Gilman Collection, Purchase, The Horace W. Goldsmith Foundation Gift, through Joyce and Robert Menschel, 2005
Not on view
The Cabinet of Dr. Caligari was one of the first horror films and one of the first art films meant for a general audience. The radically Expressionist mise-en-scène–the film's most famous feature today–used flat sets set at sharp angles, painted with jagged shards of light and shade behind the actors. This still, one of a pair from Caligari in the Museum's collection, shows the somnambulist Cesare absconding with the heroine Jane.
Inscription: Blindstamped, recto TRC: "FILM PRÜF-STELLE BERLIN * ZUGELASSEN* [around eagle]"; Printed label on verso TC: "From the Collection // of // Ena Fieldes // PENGUIN PHOTO [double vertical line to the right] FILE____________ // P-L-E-A-S-E! CREDIT AS ABOVE [underlined] RETURN PRINT AFTER USE!"; typed on printed label: "Film / HORROR", "Scene from the German film-classic // "THE CABINET OF DR. CALIGARI" - // 1919. Directed by Robert Wiene. // Scene shows Conrad Veidt and // Lil Dagover"; stamped in ink, verso TC above label: "Caligari"; stamped in purple ink, verso C below label: "ATTENTION: // ORIGINAL: PLEASE RETURN AFTER USE"; blue pencil verso OA (printer's marks)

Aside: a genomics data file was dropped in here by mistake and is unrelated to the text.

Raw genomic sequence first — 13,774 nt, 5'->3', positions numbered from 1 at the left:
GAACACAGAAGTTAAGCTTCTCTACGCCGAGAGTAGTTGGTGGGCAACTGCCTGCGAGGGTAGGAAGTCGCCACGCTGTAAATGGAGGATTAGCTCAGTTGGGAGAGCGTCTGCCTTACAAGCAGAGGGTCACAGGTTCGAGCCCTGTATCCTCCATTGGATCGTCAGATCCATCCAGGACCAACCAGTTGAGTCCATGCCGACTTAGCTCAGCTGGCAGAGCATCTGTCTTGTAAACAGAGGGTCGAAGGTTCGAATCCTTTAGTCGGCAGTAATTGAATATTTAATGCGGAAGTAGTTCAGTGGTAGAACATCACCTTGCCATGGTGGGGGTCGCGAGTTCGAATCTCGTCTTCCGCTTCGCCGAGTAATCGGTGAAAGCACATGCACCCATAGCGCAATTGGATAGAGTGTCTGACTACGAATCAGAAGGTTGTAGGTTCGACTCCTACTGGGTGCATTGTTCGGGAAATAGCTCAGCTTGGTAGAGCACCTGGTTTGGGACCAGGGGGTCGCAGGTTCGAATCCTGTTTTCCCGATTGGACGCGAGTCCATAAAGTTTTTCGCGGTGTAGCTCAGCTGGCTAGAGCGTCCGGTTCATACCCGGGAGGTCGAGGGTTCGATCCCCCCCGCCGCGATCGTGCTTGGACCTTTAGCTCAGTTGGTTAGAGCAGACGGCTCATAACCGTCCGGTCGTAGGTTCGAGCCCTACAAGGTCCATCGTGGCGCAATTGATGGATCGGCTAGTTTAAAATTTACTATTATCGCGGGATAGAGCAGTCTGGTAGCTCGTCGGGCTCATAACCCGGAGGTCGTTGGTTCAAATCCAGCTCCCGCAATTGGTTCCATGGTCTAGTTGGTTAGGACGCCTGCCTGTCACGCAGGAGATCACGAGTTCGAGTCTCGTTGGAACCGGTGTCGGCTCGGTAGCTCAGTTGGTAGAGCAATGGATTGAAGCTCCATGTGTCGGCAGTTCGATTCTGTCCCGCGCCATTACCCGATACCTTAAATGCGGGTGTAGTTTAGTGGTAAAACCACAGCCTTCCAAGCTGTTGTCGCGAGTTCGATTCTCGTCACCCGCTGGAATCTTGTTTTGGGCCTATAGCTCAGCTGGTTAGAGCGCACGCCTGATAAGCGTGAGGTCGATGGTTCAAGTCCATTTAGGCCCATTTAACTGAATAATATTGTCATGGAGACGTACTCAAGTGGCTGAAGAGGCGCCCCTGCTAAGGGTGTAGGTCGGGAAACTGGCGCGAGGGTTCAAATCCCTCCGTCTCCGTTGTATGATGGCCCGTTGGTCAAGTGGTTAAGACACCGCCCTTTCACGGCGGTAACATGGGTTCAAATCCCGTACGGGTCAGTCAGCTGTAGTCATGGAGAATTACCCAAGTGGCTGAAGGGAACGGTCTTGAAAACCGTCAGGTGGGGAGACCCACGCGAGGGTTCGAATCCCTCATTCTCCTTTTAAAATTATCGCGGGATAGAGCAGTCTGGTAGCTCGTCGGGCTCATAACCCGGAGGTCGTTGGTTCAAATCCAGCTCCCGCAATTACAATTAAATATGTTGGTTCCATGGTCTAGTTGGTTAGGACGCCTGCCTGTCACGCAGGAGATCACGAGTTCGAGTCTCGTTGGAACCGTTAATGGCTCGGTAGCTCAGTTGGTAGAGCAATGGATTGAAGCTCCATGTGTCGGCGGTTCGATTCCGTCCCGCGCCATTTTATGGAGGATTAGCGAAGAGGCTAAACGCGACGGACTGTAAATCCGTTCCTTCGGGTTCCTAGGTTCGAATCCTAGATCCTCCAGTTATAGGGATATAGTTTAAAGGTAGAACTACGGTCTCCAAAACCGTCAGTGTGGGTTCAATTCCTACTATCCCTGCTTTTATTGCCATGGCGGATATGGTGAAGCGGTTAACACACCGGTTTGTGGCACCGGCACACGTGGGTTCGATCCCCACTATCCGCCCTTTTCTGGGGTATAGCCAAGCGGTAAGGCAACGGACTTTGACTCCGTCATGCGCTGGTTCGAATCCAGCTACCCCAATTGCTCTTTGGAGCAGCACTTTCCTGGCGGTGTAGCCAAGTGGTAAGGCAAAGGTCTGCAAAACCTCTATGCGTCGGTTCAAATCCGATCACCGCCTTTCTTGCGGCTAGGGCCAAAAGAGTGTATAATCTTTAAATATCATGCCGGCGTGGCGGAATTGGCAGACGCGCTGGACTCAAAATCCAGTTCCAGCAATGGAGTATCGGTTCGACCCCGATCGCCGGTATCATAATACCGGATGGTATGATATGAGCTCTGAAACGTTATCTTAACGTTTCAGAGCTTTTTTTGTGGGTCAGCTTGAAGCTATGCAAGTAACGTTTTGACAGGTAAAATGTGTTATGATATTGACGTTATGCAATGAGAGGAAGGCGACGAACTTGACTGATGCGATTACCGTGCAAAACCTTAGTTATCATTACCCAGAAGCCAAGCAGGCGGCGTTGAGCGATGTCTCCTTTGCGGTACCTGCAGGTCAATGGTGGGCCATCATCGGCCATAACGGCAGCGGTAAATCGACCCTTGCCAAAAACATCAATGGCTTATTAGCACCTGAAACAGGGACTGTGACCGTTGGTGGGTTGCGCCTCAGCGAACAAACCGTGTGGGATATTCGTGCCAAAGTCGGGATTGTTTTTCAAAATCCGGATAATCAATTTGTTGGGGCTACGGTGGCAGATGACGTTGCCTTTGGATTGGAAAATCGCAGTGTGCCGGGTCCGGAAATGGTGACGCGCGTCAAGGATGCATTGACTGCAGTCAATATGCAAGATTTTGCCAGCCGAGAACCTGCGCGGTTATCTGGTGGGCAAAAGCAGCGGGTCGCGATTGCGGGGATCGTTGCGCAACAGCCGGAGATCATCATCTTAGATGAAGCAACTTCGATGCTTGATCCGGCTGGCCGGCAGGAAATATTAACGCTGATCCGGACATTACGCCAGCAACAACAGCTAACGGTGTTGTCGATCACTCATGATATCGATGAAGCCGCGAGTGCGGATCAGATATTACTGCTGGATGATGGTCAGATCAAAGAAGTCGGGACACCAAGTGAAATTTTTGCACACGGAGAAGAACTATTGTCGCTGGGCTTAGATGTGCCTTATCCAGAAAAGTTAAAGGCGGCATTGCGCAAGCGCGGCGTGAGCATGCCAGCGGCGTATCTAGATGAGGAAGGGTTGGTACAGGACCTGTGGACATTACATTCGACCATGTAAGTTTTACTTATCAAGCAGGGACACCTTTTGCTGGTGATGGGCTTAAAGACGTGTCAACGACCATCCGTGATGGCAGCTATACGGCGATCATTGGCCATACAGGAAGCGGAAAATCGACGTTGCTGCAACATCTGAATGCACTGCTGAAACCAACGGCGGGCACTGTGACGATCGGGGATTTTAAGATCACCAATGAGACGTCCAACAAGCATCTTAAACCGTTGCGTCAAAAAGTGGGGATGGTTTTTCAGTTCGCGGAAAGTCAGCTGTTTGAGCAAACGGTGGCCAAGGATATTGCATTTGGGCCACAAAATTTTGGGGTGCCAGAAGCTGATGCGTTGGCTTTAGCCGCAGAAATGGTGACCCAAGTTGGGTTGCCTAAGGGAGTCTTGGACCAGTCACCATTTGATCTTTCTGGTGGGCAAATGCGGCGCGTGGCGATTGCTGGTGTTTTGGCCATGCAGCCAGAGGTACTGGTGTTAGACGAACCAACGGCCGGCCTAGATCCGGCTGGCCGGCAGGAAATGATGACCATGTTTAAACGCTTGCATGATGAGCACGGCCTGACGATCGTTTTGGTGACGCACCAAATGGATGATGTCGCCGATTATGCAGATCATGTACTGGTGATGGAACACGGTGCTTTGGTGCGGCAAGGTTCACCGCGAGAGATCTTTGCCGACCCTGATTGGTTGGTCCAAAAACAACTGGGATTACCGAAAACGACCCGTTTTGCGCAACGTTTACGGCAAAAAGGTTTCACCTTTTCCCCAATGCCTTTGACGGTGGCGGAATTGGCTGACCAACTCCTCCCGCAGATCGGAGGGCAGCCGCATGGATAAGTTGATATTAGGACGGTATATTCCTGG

Penguin Photo; Ena Fielden; [Paul Katz, North Bennington, Vermont, February 14, 1988]; Gilman Paper Company Collection, New York
The Metropolitan Museum of Art. ""Our Future Is In The Air": Photographs from the 1910s," November 10, 2010–April 10, 2011.